NIH Research Matters
December 15, 2008
Compound Helps Detect Cancer Cells in Mice
Researchers have developed an imaging compound that allows them to visualize viable breast cancer cells that have spread to the lungs of mice. Similar compounds may one day help doctors monitor their patient's tumors and even aid in tumor removal.
Fluorescent compounds glow, or fluoresce, allowing scientists to pinpoint particular cells or molecules under the microscope. Researchers can activate these compounds once they’re in living cells. However, the fluorescent compounds developed to date keep glowing once they’re turned on, no matter what happens to the cells they’re in. That makes it difficult to distinguish viable tumor cells from normal, dead or damaged tissue.
A research team led by Dr. Hisataka Kobayashi of the Center for Cancer Research at NIH’s National Cancer Institute (NCI), in collaboration with Dr. Yasuteru Urano at the University of Tokyo, set out to create an imaging compound that is turned on only when inside a living cell. To do this, they first developed a small compound that fluoresces only under acidic conditions. Once inside the cell, they reasoned, the compound would enter the acidic environment of a lysosome, which is a sac-like cell compartment containing enzymes to break down large molecules the cell doesn’t need. It would then become activated and fluoresce, but would stop fluorescing when it left the cell, such as when the cell died or became damaged.
To get the compound inside cancer cells, the researchers joined it to a drug called trastuzumab (Herceptin). Herceptin binds to a protein called HER2, which is found at high levels on the surface of some breast cancer cells. When this complex encounters a HER2-positive breast cancer cell, it binds to HER2 on the cell’s surface and is taken inside the cell.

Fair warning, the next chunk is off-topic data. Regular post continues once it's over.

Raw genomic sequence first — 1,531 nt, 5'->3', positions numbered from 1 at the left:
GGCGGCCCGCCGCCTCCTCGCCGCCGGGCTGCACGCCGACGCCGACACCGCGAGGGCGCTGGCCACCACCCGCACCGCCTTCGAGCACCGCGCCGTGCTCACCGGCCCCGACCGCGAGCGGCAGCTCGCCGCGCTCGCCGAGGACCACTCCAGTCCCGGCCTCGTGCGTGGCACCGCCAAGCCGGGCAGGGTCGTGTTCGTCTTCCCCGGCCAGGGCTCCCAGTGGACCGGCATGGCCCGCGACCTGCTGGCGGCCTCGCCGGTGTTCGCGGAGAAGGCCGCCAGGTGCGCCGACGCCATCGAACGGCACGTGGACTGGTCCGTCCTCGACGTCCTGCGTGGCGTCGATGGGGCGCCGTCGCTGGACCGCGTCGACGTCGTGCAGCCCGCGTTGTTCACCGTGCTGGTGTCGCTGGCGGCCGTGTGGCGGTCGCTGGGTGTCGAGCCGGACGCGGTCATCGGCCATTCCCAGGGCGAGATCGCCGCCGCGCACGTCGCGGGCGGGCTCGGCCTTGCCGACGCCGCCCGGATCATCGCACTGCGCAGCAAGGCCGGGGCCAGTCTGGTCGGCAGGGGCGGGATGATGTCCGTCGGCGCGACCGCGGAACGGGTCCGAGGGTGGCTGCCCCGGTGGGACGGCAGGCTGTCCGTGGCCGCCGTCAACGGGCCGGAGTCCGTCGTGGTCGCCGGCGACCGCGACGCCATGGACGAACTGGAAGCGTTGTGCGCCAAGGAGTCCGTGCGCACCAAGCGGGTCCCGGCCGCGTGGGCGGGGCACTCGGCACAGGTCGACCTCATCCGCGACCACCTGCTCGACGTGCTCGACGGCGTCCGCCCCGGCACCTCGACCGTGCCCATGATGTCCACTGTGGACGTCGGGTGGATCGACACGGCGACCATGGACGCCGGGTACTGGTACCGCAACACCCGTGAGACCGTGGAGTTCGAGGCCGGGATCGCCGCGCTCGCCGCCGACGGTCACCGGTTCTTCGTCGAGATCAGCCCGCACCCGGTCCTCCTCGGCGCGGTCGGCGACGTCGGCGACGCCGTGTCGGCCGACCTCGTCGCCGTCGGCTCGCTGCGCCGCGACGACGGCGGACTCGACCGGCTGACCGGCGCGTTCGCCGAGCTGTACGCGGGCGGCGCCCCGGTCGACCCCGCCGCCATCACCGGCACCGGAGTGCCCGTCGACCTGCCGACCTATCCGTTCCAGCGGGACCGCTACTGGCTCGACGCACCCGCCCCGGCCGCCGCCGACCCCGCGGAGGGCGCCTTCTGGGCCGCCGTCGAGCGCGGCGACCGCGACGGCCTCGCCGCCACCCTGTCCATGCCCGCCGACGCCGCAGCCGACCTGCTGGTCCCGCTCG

The results appeared in the online edition of Nature Medicine on December 7, 2008. The researchers injected either the activatable compound, or a control that always fluoresces, into the tails of mice with HER2-positive breast cancer tumors that had spread to their lungs. One day later, the investigators found fluorescence from the activatable compound only in lung tumors. The “always on” control produced fluorescence in lung tumors, normal lung tissue and the heart.
Further experiments showed that the compound produced fluorescence only in HER2-positive tumors, not in other tumors that lacked the surface molecule. The team also confirmed that the compound detects only living cells. After tumor tissues were exposed to alcohol, which kills cells, the fluorescence significantly decreased.
By using a molecule that targets the surface of mouse ovarian cancer cells, the researchers demonstrated that similar compounds could be engineered to target other types of cancer cells. “Our design concept is very versatile,” Kobayashi said. “We can target the fluorescing agent to different types of cancer cells by using any antibody or molecule that is internalized by the targeted cells after it binds to the cell's surface proteins.”
These imaging compounds may one day allow doctors to monitor a patient's response to cancer therapy. The compounds might also be adapted for use in endoscopy procedures or as a surgical aid to improve removal of tumors.
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About NIH Research Matters
Harrison Wein, Ph.D., Editor
Vicki Contie, Assistant Editor
NIH Research Matters is a weekly update of NIH research highlights from the Office of Communications and Public Liaison, Office of the Director, National Institutes of Health.